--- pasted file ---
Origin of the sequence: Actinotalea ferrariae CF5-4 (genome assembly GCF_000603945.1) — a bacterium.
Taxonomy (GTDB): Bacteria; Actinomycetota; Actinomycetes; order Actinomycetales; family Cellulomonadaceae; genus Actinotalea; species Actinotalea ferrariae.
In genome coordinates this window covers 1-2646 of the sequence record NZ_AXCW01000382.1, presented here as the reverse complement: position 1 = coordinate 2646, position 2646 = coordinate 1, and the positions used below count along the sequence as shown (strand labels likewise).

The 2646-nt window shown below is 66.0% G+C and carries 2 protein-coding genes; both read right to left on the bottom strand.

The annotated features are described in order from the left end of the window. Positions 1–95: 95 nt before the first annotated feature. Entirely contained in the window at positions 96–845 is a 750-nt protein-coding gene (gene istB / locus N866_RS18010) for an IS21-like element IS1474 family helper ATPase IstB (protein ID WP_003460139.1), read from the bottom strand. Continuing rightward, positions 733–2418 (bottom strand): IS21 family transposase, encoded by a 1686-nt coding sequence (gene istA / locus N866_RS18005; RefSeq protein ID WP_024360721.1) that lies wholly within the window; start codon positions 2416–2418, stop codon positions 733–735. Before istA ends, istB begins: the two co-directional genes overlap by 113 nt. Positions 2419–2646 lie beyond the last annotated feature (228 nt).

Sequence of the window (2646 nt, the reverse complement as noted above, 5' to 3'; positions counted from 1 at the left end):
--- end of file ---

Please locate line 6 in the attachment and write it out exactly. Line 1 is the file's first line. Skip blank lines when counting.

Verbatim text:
Sequence of the window (2646 nt, the reverse complement as noted above, 5' to 3'; positions counted from 1 at the left end):